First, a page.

Archive for August 19th, 2007


Channeling The Founding Fathers

August 19, 2007

On August 8th, Rep. Bill Sali apparently spoke to/for the dead:sali.jpg

“We have not only a Hindu prayer being offered in the Senate, we have a Muslim member of the House of Representatives now, Keith Ellison from Minnesota. Those are changes — and they are not what was envisioned by the Founding Fathers,” Sali said, according to an article on the network’s Web site.


I think it’s perfectly valid to consider the Founding Fathers’ intentions when it comes to interpreting the Constitution. After all, they wrote the darn thing. Channeling them on the issue of equal opportunity in government is something of a howler though. The Constitution was written in a time when black people were slaves and women couldn’t vote. I guess it’s safe to say that they didn’t “envision” blacks or women (or the double whammy…a black woman) representing the people in Congress either. Or take the 16 Mormons serving in Congress. Here we have a religion that didn’t even come into existence until after the Fathers were dead. 

Now it’s a black Muslim. Oh…the humanity.

Sali responded days later, sending Ellison an e-mail explaining he meant no offense.

“He said that he wanted to make sure that Congressman Ellison understood that he meant no harm or disrespect,” Sali spokesman Wayne Hoffman said.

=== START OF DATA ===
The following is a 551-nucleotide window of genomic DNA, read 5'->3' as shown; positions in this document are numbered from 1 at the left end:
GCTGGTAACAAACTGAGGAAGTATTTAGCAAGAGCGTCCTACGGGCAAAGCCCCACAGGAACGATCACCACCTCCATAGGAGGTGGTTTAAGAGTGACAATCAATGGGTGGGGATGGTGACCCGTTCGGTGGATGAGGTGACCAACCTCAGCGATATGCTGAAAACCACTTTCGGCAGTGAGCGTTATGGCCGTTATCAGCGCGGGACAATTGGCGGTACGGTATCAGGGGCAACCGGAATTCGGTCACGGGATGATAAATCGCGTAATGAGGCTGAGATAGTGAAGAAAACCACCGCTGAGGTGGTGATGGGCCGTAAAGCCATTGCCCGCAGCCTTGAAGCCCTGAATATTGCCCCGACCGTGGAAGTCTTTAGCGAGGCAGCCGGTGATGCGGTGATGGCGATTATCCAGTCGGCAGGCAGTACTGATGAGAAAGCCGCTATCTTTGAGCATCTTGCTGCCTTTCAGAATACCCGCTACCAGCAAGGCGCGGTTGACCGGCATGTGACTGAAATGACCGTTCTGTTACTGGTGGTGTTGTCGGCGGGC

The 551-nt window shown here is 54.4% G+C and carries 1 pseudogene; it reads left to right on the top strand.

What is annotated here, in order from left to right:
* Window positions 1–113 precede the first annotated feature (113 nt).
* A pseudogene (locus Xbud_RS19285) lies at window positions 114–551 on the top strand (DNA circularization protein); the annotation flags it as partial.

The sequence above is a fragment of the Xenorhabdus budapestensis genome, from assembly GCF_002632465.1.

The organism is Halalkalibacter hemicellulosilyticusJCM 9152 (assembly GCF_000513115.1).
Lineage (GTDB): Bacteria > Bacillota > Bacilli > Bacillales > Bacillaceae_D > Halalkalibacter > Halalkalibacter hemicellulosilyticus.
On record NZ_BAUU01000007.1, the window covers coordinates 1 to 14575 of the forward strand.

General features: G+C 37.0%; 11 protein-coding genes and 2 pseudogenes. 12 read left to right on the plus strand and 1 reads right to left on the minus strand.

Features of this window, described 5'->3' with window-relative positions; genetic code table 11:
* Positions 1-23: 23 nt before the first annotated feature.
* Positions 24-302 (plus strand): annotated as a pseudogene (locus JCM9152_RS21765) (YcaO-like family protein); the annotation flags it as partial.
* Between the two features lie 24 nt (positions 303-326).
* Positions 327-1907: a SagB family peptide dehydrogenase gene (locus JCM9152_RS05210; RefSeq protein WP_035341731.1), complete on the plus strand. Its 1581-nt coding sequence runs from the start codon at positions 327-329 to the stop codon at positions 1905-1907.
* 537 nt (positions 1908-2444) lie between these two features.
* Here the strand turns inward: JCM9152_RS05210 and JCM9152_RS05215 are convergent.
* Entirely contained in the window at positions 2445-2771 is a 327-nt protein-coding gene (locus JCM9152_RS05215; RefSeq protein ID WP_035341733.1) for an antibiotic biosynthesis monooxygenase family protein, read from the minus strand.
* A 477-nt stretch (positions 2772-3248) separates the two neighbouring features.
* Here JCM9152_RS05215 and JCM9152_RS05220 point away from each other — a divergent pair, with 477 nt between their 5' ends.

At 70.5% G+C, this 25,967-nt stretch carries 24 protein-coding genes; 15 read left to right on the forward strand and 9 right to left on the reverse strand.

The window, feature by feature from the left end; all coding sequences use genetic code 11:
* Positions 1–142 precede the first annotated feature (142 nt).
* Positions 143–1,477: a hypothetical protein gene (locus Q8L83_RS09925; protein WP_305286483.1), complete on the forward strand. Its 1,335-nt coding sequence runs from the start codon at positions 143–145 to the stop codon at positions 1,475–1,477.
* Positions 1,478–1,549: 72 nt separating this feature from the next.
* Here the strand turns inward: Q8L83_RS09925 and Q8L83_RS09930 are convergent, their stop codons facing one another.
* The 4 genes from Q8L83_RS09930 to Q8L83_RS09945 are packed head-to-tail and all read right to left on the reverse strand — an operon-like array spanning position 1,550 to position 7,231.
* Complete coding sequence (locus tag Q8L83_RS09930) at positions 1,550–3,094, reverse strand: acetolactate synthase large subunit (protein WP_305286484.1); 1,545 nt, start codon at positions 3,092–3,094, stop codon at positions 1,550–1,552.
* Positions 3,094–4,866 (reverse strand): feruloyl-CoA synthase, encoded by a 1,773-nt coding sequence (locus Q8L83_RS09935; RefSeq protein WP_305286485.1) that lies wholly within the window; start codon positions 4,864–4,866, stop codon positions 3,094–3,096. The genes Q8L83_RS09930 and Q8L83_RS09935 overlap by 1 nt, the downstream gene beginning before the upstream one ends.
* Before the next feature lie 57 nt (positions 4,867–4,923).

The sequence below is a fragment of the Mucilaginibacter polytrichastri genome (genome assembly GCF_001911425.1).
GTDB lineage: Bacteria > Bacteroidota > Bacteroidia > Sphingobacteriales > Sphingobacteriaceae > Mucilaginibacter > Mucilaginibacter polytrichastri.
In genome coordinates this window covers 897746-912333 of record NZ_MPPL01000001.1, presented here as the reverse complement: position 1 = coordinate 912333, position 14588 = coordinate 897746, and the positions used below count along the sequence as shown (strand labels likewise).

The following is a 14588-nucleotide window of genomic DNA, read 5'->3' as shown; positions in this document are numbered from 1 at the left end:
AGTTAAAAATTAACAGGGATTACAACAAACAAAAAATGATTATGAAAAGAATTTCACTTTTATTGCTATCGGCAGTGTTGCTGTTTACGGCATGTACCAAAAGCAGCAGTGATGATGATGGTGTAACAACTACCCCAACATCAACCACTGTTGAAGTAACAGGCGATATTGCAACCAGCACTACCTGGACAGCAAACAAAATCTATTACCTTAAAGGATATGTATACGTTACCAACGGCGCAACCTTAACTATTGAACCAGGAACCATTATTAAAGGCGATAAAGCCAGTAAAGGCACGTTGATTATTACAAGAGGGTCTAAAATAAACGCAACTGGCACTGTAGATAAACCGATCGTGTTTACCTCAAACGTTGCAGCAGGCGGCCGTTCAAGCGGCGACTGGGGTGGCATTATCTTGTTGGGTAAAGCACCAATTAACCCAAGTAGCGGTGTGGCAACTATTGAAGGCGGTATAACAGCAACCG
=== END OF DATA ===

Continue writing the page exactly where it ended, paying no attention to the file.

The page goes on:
Hey Keith, your very existence in Congress flies in the face of my interpretation of what the Founding Fathers envisioned. No offense buddy.

Perhaps he should send an apology to every member of Congress whose race, gender, religion, sexual orientation, etc. fits within the criteria of “changes not envisioned by the Founding Fathers” ?

Sali wasn’t done with this topic though. On August 13, he felt the need to expand on it a bit and posted this on his website: Sali: Religious freedom, Christian principles important to the nation. Read the whole thing, but here’s the conclusion:

The Judeo-Christian principles on which our republic was founded can be embraced, defended and practiced by people of any faith. Anyone doing so will find an ally in me. But when principles outside of the Judeo-Christian tradition begin to be promoted within Congress, we should all recognize that the government given to us by the Founding Fathers will be at risk. That should give every American serious pause.

The problem with this piece is, Sali doesn’t really offer any examples of principles being promoted outside of the tradition. If someone of different faith (like Ellison) is capable of adhering to the principles, where is he failing?  Just by showing up?  The whole post is laughably convoluted.  Take this nugget:

For example, in order to protect the language of every ethnic group multiculturalists would find it hard to support English as the official language of the US. The Judeo-Christian heritage would protect the right of every man to know and speak as many languages as he desires, but the banner of E Pluribus Unum could restrict our official language to one, the product of our country’s origin and for 400 years the common language of the American people: English.

“E Pluribus Unum” itself is, of course, Latin.